News Release

New study: Viral load is not a true indicator of SARS-CoV-2 transmission risk

Cycle threshold (Ct) has limited utility in guiding decisions regarding isolation and quarantine of COVID-19 patients, report researchers in The Journal of Molecular Diagnostics

Peer-Reviewed Publication


New study: Viral load is not a true indicator of SARS-CoV-2 transmission risk

image: The cycle threshold (Ct) values of the spreaders and the nonspreaders are largely overlapping. A: Separation of index cases into spreader and nonspreader groups. The n of the cases in each population is indicated. Scatter plots of Ct values expressed as means ± SEM (B) or median ± interquartile intervals (C). D: Histogram of the distribution of Ct values. E: Cumulative frequency of Ct values. Dashed lines indicate the cumulated percentage of each population at the designated Ct value (24 or 32). At the indicated Ct value of ≤ 24, there is a higher percentage of spreader cases than nonspreader cases, although the differences are small. Ct values of the indicated populations are compared. Mann-Whitney U test (P > 0.05). view more 

Credit: The Journal of Molecular Diagnostics

Philadelphia, August 16, 2021 – The transmission of SARS-CoV-2 virus is dependent on many factors. Although some in vitro studies indicate that the amount of virus isolated from infected individuals affects the successful rate of virus transmission, whether the viral load carried at the individual level can determine transmissibility was unknown. A study of college students who underwent regular testing and contact tracing after positive tests, found significant overlap in cycle thresholds (Ct) between spreaders and nonspreaders. This makes Ct values questionable in determining transmission rates. Even those with low viral loads can pass on the virus, researchers report in The Journal of Molecular Diagnostics, published by Elsevier.

“We wanted to find whether there was a scientifically sound way to quickly triage students with potential high-risk exposure to COVID-19 positive students for quarantine," explain co-lead authors Patrice Delafontaine, MD, Department of Medicine, and Xiao-Ming Yin, MD, PhD, Departments of Pathology and Laboratory Medicine, Tulane University School of Medicine, New Orleans, LA, USA. “Some studies have found that the Ct value of the RT-PCR assay is a surrogate for infectivity, and cutoff Ct values have been proposed as a way to guide isolation practices. Through testing and contact tracing, we found that Ct value could not predict transmissibility. We should not overlook positive patients with low viral load, and all positive patients should be quarantined.”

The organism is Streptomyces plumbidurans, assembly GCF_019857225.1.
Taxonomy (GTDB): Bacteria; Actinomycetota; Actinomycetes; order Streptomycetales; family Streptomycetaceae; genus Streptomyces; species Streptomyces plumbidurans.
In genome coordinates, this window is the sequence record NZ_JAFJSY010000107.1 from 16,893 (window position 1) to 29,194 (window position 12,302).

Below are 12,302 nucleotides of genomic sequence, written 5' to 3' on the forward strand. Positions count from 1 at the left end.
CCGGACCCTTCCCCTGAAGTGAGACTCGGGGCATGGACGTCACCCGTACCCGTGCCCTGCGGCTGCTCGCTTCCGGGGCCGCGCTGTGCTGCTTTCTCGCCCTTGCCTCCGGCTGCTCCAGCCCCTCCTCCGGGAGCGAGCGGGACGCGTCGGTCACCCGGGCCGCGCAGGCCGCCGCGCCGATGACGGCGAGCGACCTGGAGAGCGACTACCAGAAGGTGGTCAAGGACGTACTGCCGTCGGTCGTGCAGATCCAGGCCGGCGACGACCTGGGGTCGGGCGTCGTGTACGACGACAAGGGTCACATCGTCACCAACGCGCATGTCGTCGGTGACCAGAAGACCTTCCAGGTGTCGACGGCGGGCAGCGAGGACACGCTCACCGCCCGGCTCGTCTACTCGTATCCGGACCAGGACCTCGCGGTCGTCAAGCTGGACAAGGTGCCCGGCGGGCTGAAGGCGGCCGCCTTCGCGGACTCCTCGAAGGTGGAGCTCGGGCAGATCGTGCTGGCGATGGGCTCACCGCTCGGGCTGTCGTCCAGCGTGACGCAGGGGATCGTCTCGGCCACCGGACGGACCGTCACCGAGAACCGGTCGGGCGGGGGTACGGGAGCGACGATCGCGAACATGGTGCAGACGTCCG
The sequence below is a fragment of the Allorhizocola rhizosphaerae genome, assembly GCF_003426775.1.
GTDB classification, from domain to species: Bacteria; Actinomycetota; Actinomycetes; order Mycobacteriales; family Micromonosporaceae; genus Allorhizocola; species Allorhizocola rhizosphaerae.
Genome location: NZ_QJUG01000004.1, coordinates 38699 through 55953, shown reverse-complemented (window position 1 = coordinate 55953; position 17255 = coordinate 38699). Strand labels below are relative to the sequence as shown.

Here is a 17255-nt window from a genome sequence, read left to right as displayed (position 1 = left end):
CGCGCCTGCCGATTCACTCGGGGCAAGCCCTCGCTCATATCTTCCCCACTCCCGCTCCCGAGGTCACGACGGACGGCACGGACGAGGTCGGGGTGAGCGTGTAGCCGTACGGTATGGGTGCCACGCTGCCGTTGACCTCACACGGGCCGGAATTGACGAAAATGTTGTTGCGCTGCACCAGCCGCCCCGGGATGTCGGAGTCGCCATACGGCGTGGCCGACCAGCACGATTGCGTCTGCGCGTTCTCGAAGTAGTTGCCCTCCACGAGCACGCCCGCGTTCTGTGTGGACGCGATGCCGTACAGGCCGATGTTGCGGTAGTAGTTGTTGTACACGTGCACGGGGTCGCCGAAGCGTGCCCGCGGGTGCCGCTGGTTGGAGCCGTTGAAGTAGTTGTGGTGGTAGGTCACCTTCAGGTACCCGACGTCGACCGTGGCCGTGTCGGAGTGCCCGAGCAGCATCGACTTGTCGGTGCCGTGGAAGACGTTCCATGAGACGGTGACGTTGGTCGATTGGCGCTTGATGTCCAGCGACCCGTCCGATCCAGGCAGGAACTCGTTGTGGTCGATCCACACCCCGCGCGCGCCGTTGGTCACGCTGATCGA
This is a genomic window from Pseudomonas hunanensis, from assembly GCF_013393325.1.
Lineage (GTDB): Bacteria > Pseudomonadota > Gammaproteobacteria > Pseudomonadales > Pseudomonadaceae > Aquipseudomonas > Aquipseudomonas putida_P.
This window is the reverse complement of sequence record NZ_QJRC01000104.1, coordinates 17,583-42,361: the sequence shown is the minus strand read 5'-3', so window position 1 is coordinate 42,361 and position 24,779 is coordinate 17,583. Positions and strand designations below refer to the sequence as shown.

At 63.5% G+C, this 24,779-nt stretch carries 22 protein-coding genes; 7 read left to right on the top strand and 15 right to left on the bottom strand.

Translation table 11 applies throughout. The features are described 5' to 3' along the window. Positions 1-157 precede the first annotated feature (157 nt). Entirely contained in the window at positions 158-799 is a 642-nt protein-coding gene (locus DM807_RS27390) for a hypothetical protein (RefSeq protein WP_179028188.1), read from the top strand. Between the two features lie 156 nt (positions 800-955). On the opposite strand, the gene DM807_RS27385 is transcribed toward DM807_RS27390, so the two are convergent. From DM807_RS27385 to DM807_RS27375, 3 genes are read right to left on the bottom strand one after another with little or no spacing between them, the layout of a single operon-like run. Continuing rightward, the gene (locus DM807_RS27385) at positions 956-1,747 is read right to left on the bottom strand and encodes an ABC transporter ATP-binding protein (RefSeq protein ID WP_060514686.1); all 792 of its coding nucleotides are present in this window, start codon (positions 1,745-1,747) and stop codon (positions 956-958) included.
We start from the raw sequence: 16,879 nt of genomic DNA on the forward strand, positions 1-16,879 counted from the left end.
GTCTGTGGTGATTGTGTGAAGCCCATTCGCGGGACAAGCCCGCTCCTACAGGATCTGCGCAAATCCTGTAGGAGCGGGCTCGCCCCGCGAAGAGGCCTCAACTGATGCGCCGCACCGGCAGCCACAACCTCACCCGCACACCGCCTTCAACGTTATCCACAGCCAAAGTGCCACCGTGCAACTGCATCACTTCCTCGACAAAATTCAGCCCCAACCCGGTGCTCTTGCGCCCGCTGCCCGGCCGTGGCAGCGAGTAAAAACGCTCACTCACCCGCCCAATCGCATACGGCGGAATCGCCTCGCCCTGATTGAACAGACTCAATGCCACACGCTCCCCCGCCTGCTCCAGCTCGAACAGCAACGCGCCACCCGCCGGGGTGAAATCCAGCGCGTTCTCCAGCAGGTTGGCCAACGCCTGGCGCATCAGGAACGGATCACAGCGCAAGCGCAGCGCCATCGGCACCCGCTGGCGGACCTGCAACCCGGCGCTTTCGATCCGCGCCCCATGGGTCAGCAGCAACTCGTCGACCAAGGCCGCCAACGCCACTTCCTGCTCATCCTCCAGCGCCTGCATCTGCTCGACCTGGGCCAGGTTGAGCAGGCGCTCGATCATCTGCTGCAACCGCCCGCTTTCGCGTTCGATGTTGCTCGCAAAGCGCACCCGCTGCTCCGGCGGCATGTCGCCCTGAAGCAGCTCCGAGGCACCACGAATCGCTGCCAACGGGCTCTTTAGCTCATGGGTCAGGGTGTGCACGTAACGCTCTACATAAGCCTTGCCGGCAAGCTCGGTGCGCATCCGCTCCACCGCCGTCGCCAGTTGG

Tulane University maintained on-campus educational activities in the fall semester of 2020. A high-throughput SARS-CoV-2 surveillance testing program was established to support contact tracing, isolation, and quarantine efforts needed to restrict viral transmission throughout the campus. All students were tested twice a week. At the time of testing, students were asked about symptoms they may be experiencing. Contact tracers spoke to all positive case subjects to identify close contacts.

The study looked at 7,440 patients who were screened between September 1, 2020 and October 31, 2020. Six hundred and two positive cases were identified. From this group, 195 index cases were identified with one or more reported close contacts, who were then tested during their mandated 14-day quarantine period for evidence of transmission from the associated index cases. Of these index cases, 48.2% had at least one contact who became SARS-CoV-2 positive, whereas 51.8% of the index cases were nonspreaders with no contacts who subsequently tested positive. Mean Ct values of the spreaders and the nonspreaders were nearly identical.

The investigators then took a reverse approach, in which index cases were traced for 481 students undergoing quarantine due to known exposure to the disease. Eighteen percent of the students became positive during their quarantine. Index cases for the 481 quarantined students were considered spreaders if they were linked to one or more quarantine students with a positive test result, or nonspreaders if they were associated only with students with negative test results. The mean Ct values of the spreader and the nonspreader groups were similar. 

Next the investigators identified and evaluated 375 positive COVID-19 cases to assess the relationship between symptom presentation and Ct values. Reported symptoms included lethargy, fever, headache, cough, runny nose, and gastrointestinal symptoms. The mean and median Ct values were significantly lower in symptomatic cases than in asymptomatic cases, indicating a higher viral load. These findings suggest that infections with a higher viral load may be more likely to lead to symptom development, or that symptomatic individuals tend to have higher viral loads or maintain their viral loads for a longer period of time. Ct levels may be useful at a population level, in association with symptomatic presentation, to indicate the likelihood of transmission. These values may thus have epidemiologic or surveillance importance.

“Taken together, these index cases suggest that Ct values alone do not predict transmission risk, and reporting of Ct values at the individual level, such as by setting a cutoff value of 32, would provide little diagnostic value for case management,” note Dr. Delafontaine and Dr. Yin. “A sensitive and robust SARS-CoV-2 diagnostic testing method is needed to effectively control viral transmission by maximizing the ability to identify and quarantine even those with a low level of virus.”


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